I think it is fair to say that Spitzer had been aiming towards this appointment for almost seven years. His association with the DSM began in 1966, when he agreed to take notes for the DSM-II committee. Then Spitzer et al. introduced use of the kappa statistic into the literature on psychiatric diagnosis in their 1967 study, “Quantification of Agreement in Psychiatric Diagnosis.” In The Selling of the DSM, Stuart Kirk and Herb Kutchins commented that the introduction of kappa appeared to provide a way to unify the comparison of reliability studies, while eliminating the statistical problem chance agreement at the same time. Joseph Fliess, who would later co-author with Spitzer their seminal 1974 study, was one of the authors here.
Before the Rosenhan study in 1973, Spitzer and others had already published several articles related to revising psychiatric diagnosis in the Archives of General Psychiatry: “Immediately Available Record of Mental Status Exam” (July, 1965); “Mental Status Schedule” (April 1967); “Quantification of Agreement in Psychiatric Diagnosis: A New Approach” (July, 1967); “DIAGNO: A Computer Program for Psychiatric Diagnosis Utilizing the Differential Diagnostic Procedure” (June, 1968); “The Psychiatric Status Schedule” (July, 1970); “Quantification of Agreement in Multiple Psychiatric Diagnosis” (February, 1972). And these were just those published in the Archives.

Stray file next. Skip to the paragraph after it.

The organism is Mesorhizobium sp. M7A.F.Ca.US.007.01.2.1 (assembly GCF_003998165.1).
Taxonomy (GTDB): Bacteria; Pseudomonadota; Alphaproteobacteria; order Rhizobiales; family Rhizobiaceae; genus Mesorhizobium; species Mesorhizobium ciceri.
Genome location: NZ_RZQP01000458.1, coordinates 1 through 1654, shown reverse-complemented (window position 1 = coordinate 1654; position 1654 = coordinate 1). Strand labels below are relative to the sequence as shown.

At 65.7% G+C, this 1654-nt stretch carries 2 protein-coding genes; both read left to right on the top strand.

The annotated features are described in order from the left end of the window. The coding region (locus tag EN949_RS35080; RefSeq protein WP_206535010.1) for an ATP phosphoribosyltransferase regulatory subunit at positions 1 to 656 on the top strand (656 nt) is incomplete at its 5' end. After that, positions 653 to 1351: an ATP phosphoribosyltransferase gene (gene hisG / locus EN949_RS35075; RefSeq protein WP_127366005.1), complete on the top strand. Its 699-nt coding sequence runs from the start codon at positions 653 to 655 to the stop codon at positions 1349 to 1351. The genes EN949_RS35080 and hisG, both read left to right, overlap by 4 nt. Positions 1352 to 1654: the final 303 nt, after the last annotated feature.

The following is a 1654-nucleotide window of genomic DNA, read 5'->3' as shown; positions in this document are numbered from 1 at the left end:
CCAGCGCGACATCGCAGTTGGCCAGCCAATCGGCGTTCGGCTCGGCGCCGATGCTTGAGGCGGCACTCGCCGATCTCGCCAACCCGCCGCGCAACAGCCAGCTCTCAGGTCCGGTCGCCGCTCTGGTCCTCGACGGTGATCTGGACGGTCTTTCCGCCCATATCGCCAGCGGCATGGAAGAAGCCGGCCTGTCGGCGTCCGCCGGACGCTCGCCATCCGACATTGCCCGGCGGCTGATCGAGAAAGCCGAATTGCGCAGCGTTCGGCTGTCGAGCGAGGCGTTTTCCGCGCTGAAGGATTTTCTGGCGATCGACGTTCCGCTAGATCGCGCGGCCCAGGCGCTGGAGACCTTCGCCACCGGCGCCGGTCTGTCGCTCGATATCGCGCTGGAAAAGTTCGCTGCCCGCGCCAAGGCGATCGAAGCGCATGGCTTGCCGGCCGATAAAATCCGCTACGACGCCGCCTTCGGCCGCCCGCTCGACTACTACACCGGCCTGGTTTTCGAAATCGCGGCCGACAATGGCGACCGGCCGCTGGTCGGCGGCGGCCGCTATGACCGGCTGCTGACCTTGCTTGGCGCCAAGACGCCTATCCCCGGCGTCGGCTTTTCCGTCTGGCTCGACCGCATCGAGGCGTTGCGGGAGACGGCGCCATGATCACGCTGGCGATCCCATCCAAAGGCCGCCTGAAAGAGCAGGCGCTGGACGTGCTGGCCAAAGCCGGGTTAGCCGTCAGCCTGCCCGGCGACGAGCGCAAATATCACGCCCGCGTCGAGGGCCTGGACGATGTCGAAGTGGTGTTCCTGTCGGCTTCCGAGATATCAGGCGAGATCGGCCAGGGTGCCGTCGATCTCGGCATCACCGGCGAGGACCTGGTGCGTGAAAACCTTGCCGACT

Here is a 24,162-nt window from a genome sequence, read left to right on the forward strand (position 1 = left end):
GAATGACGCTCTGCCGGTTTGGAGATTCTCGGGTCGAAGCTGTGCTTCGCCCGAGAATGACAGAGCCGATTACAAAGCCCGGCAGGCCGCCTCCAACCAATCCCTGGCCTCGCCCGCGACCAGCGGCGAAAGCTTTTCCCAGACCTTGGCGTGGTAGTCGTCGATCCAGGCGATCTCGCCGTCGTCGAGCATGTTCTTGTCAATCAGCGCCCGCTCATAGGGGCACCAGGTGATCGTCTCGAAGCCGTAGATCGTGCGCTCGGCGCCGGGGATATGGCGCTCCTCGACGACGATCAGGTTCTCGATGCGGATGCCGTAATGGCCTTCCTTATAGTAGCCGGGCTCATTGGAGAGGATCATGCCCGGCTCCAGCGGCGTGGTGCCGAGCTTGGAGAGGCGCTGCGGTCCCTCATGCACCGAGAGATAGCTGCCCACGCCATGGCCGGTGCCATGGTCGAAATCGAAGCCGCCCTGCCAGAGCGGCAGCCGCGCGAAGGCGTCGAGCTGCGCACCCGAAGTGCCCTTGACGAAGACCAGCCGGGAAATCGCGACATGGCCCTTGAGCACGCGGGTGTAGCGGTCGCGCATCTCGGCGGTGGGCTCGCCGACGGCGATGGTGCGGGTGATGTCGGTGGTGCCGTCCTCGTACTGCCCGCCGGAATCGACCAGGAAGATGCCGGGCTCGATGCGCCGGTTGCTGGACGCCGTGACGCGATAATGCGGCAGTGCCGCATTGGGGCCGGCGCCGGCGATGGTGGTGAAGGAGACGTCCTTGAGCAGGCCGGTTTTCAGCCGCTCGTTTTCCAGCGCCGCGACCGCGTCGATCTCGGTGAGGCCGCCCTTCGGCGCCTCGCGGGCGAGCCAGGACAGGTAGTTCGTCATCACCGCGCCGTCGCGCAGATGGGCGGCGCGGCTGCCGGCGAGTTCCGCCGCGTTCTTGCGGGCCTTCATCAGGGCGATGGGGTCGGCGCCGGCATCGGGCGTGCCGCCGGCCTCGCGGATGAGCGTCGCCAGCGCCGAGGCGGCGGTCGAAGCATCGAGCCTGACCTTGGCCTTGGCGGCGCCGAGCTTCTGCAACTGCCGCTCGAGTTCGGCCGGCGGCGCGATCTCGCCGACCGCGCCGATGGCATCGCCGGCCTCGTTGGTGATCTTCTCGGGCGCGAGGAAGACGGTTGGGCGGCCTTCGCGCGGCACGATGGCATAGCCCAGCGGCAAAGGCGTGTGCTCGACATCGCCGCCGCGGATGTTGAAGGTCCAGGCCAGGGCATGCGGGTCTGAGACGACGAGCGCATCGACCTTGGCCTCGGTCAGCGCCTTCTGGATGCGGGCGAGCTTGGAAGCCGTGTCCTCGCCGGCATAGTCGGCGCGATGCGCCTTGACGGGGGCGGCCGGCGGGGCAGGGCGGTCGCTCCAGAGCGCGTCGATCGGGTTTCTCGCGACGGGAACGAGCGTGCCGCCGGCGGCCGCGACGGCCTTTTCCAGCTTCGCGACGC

In 1971 Spitzer was introduced to a group of psychiatric researchers from Washington University in St. Louis. They were working to develop diagnostic criteria for specific mental disorders. Spitzer was in heaven. Lieberman reported Spitzer said: “It was like I had finally awoken from a spell. Finally, a rational way to approach diagnosis other than the nebulous psychoanalytical definitions in the DSM-II.” According to Whitaker and Cosgrove in Psychiatry Under the Influence, more than half of the members Spitzer appointed to the DSM-III Task Force had an existing or past affiliation with Washington University.
Feighner et al., the group of researchers at Washington University in St. Louis, published “Diagnostic Criteria for Use in Psychiatric Research” in 1972. They proposed specific diagnostic criteria for 14 psychiatric disorders, along with the validating evidence for those criteria. Kirk and Kutchins said their work became known as the Feighner criteria, after its senior author. This study became a classic in the psychiatric literature, and has been cited over 4,000 times since its publication.
In 1978, Spitzer and others would use the Feighner criteria to produce the “Research Diagnostic Criteria” (RDC), another significant step in the formation of the DSM-III. Kirk and Kutchins said: “These two articles … and the work on which they were based are among the most influential developments in psychiatry” since the late 1960s. An important fact in both the Feighner criteria and Spitzer’s RDC, was they were initially developed only for use in research. “Neither article proposed that the elaborate diagnostic systems be adopted by clinical psychiatrists.” That came later. But you can see the path that Spitzer had been walking since 1967. He wanted to radically change psychiatric diagnosis and had been methodically moving in that direction. And then the Rosenhan study, “Being Sane in Insane Places” was published in the journal Science.